Guest Blog: Vending And OCS Operators Are Under Siege From Industry Acquirers

Even for someone who has dedicated a good part of his life to facilitating the combination of vending, foodservice and office coffee service (OCS) operations with their competitors, I am dumbfounded by the amount of activity that has increased in this space within the past year. 

After watching the industry slowly consolidate over the last 25 years, I thought by this time most of the marginal operators would be gone and the large buyers would be taking care of business, instead of acquisitions still being the major avenue of their strategic planning. 

While it is a fact that in certain areas of the country, one or two main operators control the vast majority of revenues there, (e.g., Iowa, South Carolina, Oklahoma, Arkansas, Nebraska, Wyoming, Florida, Idaho, Montana, Tennessee, Vermont, New Hampshire, Western Colorado, Northern Virgina and Maryland, among others), I find more mergers and acquisitions (M&A) activity happening at this time then in the past. 

This is partially due to Accent Food Service's recent spate of acquisitions in areas they hadn't service before, Company Kitchen's (formally Treat America) revitalized attempts at consolidation as well as the usual players like Canteen/Canteen franchisees, AVI, First Class Vending (California and Nevada), American Food and Vending, Express Foods and a handful of local buyers in target areas. 

Why there hasn't been a slow down to M&A plans 

I have brought acquisitions to all of those named earlier, resulting in being privileged in discussing with them a general formulation of their M&A plans and intents. Like any other strategy of the industry, these massive amounts of acquisitions are being driven by supply and demand concerns of the buyers. They know consolidation has eliminated much of their competition and want to complete this process before there are too few quality operators left to purchase. With a looming recession, (based on recent interest rate increases and U.S. deficits), robotics and artificial intelligence (AI) technology predicted to take over many industrial and service related jobs, the maturing of the micro market segment and the roller coaster of OCS cost of goods, traditionally acquisition is the quickest way to grow. Using acquisition is looking more like an end game than a continuing source of increasing the top line.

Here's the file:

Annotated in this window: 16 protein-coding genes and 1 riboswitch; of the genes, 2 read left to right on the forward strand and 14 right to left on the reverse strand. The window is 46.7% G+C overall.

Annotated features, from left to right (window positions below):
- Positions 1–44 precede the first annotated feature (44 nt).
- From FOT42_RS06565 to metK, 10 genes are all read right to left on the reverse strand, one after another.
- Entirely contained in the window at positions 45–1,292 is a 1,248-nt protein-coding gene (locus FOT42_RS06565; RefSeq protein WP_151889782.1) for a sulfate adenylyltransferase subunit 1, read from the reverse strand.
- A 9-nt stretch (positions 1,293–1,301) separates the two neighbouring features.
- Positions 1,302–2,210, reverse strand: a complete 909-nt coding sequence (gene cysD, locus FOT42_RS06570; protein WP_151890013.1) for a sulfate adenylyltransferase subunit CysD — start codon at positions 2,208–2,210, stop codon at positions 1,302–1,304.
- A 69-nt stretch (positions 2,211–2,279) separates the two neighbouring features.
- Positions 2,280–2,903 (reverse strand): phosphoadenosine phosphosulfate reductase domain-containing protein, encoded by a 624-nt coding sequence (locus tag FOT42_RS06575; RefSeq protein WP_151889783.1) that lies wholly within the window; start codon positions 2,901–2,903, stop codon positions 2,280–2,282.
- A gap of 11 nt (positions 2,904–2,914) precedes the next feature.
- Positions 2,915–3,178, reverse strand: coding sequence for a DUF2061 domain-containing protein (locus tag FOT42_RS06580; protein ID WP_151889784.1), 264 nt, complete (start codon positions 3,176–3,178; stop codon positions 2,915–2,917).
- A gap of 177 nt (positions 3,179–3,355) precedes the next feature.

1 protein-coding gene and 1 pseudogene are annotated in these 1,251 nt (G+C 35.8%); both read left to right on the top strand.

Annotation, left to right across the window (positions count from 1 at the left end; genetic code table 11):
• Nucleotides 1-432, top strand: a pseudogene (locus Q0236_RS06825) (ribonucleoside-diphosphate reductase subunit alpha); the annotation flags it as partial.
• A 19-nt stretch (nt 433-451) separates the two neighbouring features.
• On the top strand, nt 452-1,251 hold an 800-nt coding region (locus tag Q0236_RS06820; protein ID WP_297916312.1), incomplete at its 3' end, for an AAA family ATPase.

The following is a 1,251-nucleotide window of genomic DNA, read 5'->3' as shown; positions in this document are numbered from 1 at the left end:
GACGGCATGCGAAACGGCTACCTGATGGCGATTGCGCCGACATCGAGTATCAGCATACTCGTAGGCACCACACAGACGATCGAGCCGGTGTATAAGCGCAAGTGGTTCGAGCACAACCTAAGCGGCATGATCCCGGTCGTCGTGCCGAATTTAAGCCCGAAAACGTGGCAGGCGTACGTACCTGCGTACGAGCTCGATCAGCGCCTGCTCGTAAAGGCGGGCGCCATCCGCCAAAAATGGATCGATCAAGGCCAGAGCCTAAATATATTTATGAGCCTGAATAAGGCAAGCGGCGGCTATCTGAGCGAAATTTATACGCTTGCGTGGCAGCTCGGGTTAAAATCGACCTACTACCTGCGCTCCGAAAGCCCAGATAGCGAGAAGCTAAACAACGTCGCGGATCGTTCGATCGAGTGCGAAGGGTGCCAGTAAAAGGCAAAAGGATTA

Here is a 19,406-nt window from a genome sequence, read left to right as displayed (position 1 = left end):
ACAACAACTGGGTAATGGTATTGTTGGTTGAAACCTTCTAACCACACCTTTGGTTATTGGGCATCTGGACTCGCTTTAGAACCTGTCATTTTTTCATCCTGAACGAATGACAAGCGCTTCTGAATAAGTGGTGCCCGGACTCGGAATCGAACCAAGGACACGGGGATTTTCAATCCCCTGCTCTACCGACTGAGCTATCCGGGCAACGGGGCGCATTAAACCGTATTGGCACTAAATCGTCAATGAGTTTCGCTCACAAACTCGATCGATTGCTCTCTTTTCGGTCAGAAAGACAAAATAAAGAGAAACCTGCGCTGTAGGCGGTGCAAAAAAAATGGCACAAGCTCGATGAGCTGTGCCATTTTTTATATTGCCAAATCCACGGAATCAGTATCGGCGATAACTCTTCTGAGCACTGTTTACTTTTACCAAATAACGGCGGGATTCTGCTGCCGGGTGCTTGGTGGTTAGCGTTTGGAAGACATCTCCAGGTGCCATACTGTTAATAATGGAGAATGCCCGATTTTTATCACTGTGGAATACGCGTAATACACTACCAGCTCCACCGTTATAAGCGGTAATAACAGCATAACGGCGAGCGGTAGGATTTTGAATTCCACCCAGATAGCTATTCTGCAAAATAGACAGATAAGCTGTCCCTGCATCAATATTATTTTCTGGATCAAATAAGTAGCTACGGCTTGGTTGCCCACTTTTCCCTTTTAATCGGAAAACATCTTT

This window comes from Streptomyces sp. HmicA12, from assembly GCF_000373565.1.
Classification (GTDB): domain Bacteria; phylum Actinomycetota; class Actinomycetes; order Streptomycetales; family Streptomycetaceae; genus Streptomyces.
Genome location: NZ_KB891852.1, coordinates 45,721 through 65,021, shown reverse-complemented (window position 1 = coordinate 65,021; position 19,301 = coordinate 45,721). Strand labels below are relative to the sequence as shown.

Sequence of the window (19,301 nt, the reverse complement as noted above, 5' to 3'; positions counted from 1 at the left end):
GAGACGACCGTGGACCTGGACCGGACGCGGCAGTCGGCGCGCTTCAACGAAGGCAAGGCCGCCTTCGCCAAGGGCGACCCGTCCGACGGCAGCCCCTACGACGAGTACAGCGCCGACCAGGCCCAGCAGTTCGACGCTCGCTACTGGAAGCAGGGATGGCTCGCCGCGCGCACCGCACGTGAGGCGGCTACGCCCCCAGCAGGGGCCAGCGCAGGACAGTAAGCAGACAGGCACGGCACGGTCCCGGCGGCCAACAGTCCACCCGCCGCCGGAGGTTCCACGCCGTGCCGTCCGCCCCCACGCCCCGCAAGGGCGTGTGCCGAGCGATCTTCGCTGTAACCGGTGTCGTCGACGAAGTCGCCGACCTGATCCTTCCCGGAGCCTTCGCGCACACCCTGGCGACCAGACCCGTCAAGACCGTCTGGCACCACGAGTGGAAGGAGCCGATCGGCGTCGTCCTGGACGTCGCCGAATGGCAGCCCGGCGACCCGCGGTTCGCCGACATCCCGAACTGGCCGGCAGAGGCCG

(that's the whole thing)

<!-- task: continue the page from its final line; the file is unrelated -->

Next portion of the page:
With new or rejuvenated players vying for the same operations, it's not necessarily who’s the best fit for your company, but now becomes who gets to you first, before their competition does.